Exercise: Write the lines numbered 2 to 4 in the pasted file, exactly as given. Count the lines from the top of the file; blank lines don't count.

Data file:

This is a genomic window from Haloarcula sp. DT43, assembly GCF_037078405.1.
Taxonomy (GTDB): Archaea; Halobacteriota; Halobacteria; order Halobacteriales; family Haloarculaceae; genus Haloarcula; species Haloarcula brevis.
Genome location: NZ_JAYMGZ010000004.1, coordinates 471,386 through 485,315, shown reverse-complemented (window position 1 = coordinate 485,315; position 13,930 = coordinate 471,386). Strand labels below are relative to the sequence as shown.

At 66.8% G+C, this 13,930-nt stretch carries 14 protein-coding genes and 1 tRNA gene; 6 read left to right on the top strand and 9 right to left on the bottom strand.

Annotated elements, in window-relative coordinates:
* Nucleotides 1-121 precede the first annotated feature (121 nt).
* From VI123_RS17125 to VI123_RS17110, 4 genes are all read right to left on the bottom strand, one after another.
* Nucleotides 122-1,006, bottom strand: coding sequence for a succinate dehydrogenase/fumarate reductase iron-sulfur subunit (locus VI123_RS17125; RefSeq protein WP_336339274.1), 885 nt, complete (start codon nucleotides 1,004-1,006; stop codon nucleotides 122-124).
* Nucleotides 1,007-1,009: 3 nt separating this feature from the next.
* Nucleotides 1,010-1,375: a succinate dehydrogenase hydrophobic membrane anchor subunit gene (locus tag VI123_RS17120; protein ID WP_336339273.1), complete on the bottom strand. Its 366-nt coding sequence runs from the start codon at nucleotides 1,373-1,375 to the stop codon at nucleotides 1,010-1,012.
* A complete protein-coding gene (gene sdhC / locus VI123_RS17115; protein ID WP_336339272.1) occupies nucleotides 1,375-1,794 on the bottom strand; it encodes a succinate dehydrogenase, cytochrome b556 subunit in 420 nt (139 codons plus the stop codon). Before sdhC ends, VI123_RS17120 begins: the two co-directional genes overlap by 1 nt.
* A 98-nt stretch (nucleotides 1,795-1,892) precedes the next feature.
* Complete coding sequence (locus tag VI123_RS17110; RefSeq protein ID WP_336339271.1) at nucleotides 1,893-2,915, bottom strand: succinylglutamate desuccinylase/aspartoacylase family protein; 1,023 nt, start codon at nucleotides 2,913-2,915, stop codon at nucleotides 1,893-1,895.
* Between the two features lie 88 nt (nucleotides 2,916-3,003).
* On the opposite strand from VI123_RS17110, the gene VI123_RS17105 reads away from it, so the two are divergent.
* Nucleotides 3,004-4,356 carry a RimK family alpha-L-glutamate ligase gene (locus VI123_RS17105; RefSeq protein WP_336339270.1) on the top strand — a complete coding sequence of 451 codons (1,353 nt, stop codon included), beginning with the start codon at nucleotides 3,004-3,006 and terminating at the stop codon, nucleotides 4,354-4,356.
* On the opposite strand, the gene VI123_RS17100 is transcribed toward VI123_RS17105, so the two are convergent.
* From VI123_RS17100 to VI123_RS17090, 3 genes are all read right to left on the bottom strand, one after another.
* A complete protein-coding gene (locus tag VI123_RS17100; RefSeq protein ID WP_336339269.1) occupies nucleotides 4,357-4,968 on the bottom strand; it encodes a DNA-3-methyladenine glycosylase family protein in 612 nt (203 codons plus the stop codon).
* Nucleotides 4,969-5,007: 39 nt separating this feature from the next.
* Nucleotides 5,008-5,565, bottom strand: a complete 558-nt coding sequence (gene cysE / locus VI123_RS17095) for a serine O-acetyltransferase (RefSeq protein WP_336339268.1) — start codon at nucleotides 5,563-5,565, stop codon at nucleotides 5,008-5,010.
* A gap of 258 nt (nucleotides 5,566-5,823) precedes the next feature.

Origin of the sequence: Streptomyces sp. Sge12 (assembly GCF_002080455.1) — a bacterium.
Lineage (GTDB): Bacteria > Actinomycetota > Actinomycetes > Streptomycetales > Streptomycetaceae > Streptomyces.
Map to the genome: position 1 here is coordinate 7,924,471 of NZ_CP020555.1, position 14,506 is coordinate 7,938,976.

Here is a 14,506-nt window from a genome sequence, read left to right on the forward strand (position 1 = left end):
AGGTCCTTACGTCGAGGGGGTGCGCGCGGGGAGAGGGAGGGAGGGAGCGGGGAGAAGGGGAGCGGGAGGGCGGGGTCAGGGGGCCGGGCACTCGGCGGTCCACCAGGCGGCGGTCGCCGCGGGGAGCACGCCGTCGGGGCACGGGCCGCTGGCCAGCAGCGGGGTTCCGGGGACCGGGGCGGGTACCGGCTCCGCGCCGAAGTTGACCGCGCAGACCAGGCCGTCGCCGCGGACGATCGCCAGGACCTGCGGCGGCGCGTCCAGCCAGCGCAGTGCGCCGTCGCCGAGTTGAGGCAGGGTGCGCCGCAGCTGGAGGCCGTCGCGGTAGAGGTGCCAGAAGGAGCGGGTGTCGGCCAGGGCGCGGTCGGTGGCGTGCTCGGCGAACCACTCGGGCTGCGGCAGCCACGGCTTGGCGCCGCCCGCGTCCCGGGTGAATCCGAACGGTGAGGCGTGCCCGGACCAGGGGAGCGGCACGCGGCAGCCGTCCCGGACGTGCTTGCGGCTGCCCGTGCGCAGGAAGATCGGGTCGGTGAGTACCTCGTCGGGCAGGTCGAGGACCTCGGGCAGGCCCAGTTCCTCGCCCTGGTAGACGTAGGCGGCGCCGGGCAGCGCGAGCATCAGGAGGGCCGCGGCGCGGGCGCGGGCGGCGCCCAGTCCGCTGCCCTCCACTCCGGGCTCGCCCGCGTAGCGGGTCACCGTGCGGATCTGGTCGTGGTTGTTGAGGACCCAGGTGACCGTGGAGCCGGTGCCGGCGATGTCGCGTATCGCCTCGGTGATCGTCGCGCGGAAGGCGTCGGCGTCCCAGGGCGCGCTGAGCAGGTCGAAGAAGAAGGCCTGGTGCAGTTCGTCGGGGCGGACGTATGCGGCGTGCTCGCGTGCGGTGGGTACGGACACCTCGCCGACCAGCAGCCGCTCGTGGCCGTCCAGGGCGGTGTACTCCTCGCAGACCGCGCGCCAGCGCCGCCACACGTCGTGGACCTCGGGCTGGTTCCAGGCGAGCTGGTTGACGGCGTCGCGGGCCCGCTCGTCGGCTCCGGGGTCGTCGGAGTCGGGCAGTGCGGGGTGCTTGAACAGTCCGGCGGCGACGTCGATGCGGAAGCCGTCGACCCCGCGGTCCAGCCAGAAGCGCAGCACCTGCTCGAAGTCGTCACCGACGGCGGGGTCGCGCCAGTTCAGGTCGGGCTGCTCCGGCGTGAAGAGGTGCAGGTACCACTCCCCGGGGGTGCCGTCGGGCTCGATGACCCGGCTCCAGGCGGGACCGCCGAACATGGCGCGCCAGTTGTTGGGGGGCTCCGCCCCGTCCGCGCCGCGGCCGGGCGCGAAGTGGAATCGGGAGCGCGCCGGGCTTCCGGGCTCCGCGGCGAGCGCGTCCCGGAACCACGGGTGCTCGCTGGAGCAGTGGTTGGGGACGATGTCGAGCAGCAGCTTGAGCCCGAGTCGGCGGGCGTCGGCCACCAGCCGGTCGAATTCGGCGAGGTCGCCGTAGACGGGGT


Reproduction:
Taxonomy (GTDB): Archaea; Halobacteriota; Halobacteria; order Halobacteriales; family Haloarculaceae; genus Haloarcula; species Haloarcula brevis.
Genome location: NZ_JAYMGZ010000004.1, coordinates 471,386 through 485,315, shown reverse-complemented (window position 1 = coordinate 485,315; position 13,930 = coordinate 471,386). Strand labels below are relative to the sequence as shown.

At 66.8% G+C, this 13,930-nt stretch carries 14 protein-coding genes and 1 tRNA gene; 6 read left to right on the top strand and 9 right to left on the bottom strand.